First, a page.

Drummond: Embiid's flop 'shows what kind of player he is'

Rod Beard
The Detroit News
Andre Drummond goes to the basket against Joel Embiid on Tuesday night.

Auburn Hills — It’s a small portion of Andre Drummond’s paycheck, but he’s glad to hold on to every bit of his money that he can.

With the NBA’s decision Wednesday to rescind the phantom technical foul called on Drummond after Sixers big man Joel Embiid flopped, there’s some vindication.

Drummond also avoided the fine of $2,000 but still has two technical this season. NBA fines escalate to $3,000 after the sixth technical and $4,000 after the 11th, up to a one-game suspension for the 16th infraction.

Embiid also received a warning for flopping, which in the past drew a hefty fine.

It was a critical call, in the final minute of regulation, and was Drummond’s second technical foul of the game, which meant he was ejected and didn’t get to play the end of regulation or in overtime. Replays show that it was an obvious embellishment by Embiid.

“There’s really not much I can say about the officials. The call was made and it was a mistake, obviously,” Drummond said Thursday morning. “It shows what kind of player he is. It is what it is — we won the game and that’s all that matters.”

After the game, Embiid said he owns “a lot of real estate in (Drummond’s) head,” and although the two have gone back and forth with trash talk in their recent meetings, it’s just talk.

“It’s not about bragging rights; I just want to win the game. I have no personal vendetta with him,” Drummond said. “He makes it a thing to say something about me, so obviously, I’m on his mind. I’m just there to win the game and help my team be in the best position to win.”

The Pistons took a 133-132 win in overtime, as Blake Griffin had a career-best 50 points. Drummond, though, had played uncharacteristically in going head-to-head with Embiid, trying to make some tough plays on his own and getting out of his skill set.

Drummond said it’s part of his competitiveness, but after coach Dwane Casey and teammates looked to calm him down, Drummond refocused.

“It’s part of basketball. When you want to win and you feel like you need to do certain things, you get out of yourself,” Drummond said. “I got out of myself for a few possessions. My teammates did a great job of pulling me aside and telling me to relax and just play the game. I did that, and we got the win.”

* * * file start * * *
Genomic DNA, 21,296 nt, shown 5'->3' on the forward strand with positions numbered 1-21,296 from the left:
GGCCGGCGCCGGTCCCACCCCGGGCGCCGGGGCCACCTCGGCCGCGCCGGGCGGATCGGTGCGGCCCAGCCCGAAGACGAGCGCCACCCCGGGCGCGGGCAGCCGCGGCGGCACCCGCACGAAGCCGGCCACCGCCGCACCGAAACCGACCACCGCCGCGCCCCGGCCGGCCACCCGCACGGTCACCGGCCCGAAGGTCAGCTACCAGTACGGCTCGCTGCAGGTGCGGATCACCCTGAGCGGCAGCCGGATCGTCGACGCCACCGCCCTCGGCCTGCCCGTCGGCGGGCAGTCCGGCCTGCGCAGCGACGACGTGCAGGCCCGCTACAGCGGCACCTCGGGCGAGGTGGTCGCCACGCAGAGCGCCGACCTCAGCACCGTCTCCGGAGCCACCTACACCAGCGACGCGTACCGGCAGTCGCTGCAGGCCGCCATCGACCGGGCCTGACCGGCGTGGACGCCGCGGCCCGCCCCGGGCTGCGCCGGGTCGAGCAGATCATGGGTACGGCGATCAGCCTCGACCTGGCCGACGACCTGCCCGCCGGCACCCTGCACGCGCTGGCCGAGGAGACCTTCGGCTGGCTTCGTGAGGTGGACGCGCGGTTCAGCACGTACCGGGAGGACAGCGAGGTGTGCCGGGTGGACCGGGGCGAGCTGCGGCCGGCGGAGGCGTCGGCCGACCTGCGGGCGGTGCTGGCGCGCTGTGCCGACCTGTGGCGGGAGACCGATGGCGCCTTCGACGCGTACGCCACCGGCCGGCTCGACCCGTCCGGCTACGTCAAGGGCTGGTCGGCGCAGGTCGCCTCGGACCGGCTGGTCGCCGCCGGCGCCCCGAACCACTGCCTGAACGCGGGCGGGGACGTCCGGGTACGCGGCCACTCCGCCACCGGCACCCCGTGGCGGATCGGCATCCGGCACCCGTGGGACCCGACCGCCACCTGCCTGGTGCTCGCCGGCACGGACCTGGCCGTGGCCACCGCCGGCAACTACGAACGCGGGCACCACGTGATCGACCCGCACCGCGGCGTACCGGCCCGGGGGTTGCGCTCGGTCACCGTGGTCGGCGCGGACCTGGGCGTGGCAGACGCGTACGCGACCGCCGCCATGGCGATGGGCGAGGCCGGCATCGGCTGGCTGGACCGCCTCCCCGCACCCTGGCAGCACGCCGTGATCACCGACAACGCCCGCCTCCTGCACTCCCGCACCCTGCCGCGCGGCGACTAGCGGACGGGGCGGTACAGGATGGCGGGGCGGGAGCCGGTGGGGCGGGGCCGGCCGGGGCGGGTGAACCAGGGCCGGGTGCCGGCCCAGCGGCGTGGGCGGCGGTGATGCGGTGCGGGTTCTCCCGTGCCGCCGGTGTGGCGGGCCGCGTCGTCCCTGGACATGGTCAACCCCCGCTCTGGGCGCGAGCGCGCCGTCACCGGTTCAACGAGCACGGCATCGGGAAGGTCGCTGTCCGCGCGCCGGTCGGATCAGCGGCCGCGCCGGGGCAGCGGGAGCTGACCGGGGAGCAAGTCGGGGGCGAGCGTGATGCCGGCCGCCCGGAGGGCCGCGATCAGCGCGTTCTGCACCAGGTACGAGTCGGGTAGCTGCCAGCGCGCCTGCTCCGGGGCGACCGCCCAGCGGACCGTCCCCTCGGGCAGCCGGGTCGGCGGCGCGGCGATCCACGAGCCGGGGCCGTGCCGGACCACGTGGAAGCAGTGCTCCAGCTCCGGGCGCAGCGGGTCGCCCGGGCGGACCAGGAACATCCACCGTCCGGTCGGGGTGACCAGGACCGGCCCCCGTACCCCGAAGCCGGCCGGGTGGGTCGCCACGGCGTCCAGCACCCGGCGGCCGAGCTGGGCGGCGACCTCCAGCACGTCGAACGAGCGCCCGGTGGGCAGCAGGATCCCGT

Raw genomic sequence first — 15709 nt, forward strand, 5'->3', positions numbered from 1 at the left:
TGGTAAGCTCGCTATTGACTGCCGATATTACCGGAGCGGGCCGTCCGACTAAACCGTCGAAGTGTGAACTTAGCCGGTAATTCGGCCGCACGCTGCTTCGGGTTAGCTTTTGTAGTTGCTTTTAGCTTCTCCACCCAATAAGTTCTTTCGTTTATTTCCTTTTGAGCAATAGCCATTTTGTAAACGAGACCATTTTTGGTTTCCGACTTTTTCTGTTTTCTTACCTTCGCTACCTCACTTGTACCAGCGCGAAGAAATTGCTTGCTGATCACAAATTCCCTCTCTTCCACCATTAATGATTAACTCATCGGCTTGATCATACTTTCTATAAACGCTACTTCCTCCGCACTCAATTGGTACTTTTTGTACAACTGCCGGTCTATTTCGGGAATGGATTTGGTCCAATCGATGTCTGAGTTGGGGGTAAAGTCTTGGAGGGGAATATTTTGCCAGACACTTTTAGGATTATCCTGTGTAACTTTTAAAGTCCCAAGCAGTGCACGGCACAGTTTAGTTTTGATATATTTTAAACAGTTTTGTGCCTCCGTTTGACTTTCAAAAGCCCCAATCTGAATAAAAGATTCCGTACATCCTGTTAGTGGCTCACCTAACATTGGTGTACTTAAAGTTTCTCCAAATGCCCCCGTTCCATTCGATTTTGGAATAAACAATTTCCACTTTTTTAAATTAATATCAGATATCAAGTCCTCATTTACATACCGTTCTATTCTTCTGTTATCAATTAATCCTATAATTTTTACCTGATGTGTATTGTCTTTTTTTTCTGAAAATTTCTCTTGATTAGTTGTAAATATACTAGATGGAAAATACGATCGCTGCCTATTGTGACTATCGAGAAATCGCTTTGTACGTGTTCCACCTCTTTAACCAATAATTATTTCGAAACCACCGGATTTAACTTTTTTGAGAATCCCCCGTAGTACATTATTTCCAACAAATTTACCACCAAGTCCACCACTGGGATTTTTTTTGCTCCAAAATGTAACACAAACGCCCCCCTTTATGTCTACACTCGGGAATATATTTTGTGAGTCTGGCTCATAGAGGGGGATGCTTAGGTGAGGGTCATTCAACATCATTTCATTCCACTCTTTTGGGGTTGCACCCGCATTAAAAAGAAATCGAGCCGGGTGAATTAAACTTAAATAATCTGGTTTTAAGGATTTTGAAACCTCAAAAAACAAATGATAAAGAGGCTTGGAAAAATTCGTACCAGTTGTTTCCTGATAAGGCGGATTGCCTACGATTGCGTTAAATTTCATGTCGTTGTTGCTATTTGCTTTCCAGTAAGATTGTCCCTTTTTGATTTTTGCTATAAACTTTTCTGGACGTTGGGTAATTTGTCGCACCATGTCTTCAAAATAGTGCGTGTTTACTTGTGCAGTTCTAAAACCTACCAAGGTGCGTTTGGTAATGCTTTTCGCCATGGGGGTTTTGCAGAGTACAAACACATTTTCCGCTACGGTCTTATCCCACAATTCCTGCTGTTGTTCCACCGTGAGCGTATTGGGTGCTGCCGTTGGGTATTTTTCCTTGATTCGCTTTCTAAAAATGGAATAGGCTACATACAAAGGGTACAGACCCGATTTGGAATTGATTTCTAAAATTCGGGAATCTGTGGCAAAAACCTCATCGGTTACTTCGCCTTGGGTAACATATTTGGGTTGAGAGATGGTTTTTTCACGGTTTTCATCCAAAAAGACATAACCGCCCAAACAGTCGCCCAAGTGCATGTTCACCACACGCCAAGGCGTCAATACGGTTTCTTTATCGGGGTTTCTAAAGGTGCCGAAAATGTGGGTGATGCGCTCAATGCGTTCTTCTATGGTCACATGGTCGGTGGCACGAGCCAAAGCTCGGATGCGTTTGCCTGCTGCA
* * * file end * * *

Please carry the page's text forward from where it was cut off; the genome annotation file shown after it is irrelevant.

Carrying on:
Casey is more concerned about the ripple effect of the call, having to play without Drummond during the critical juncture of the game. The officials didn’t use video review to check the play; Casey hopes that won't happen in the future.

“I hope our officials will get better at seeing the flop and calling the flop. It took one of our starters out of the game,” Casey said. “Andre is accountable for his actions, but to guess in that situation, whether an elbow was thrown or a knockdown or a punch was thrown, that’s not good for our game, to reward flopping.

“I’d love them to (use video review). If they could, that would be even better, to save us from losing a starter in that situation."


During Griffin’s 50-point performance, the crowd at Little Caesars Arena got into the game, cheering the Pistons and even giving Griffin some “MVP! MVP!” chants. It was a different scene than in recent years, but Griffin and Drummond said they both noticed how things perked up with the crowd.

“That was cool to hear, the eruption of the crowd chanting that out for him," Drummond said. "The way he was playing, it was really cool for me to be a part of that, to hear that. It’s dope because he’s had a tough go with injuries.

“For him to have this start right now, I’m sure it’s a confidence booster for him.”


Twitter: @detnewsRodBeard